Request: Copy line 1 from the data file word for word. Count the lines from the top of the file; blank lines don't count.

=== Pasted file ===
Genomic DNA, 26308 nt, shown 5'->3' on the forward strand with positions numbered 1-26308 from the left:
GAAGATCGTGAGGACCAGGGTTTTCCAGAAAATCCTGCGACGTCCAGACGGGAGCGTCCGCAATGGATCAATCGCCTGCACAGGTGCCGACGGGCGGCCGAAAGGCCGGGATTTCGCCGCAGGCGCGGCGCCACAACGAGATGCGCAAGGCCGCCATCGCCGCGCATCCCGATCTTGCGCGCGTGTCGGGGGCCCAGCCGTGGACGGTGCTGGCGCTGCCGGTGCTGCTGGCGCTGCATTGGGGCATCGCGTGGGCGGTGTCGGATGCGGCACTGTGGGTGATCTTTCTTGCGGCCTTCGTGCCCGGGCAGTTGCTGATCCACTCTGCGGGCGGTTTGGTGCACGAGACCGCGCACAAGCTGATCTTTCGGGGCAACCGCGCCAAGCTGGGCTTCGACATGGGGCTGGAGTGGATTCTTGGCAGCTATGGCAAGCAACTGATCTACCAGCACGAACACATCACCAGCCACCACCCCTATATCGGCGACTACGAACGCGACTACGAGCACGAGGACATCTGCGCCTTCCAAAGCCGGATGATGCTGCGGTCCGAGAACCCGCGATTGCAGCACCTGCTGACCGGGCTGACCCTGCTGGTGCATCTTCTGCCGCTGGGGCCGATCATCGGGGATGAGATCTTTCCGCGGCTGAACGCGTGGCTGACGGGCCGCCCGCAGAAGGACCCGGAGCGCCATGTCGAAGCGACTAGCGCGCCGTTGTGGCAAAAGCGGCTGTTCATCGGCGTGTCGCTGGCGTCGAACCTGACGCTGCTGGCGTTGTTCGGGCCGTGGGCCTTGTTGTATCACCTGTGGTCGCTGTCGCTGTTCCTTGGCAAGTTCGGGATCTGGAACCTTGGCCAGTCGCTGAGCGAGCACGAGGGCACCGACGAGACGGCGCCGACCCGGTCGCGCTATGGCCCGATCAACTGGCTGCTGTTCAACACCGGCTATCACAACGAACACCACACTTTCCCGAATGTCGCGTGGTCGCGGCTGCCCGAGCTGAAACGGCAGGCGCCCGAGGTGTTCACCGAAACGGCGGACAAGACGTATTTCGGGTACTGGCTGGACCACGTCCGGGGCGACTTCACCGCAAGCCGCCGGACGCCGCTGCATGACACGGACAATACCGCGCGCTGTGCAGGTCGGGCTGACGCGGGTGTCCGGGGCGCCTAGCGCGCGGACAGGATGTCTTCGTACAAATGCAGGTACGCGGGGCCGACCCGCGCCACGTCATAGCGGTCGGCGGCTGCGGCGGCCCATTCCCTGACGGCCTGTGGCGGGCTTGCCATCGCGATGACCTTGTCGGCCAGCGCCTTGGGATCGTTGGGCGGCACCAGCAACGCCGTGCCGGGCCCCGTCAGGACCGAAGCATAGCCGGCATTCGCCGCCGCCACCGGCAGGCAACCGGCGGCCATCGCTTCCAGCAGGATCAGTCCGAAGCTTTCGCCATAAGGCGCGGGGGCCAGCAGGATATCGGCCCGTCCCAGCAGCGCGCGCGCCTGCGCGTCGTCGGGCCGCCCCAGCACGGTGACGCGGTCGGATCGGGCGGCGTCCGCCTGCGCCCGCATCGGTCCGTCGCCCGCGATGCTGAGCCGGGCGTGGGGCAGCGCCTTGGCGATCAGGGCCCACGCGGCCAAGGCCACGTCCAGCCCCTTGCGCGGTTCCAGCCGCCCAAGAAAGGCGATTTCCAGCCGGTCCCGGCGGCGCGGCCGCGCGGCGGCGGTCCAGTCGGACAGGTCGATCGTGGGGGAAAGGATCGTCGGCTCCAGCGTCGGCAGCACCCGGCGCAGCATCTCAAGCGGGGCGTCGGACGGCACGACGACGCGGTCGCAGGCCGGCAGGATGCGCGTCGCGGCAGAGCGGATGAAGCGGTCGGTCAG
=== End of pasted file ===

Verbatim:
Genomic DNA, 26308 nt, shown 5'->3' on the forward strand with positions numbered 1-26308 from the left: